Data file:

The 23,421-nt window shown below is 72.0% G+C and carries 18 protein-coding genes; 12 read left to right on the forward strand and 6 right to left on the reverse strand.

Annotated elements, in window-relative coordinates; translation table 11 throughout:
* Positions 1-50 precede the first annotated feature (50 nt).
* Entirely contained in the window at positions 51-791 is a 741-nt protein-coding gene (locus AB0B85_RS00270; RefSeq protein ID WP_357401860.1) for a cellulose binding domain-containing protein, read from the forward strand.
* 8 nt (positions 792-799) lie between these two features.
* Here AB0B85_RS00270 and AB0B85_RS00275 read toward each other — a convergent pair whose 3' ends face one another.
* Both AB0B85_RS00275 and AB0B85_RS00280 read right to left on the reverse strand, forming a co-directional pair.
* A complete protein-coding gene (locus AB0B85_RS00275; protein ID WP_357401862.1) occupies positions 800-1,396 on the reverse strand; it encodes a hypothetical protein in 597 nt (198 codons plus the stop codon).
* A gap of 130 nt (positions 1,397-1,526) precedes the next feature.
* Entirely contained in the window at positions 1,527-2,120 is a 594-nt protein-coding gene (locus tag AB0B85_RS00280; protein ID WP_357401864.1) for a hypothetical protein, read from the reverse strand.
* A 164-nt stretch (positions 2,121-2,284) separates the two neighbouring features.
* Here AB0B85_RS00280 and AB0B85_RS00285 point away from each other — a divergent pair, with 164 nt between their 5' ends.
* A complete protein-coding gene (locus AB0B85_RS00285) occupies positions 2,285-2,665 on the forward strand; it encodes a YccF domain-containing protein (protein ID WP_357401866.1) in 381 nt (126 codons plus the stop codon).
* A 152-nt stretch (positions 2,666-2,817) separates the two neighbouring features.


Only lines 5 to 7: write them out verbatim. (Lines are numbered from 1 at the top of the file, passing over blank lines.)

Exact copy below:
* 8 nt (positions 792-799) lie between these two features.
* Here AB0B85_RS00270 and AB0B85_RS00275 read toward each other — a convergent pair whose 3' ends face one another.
* Both AB0B85_RS00275 and AB0B85_RS00280 read right to left on the reverse strand, forming a co-directional pair.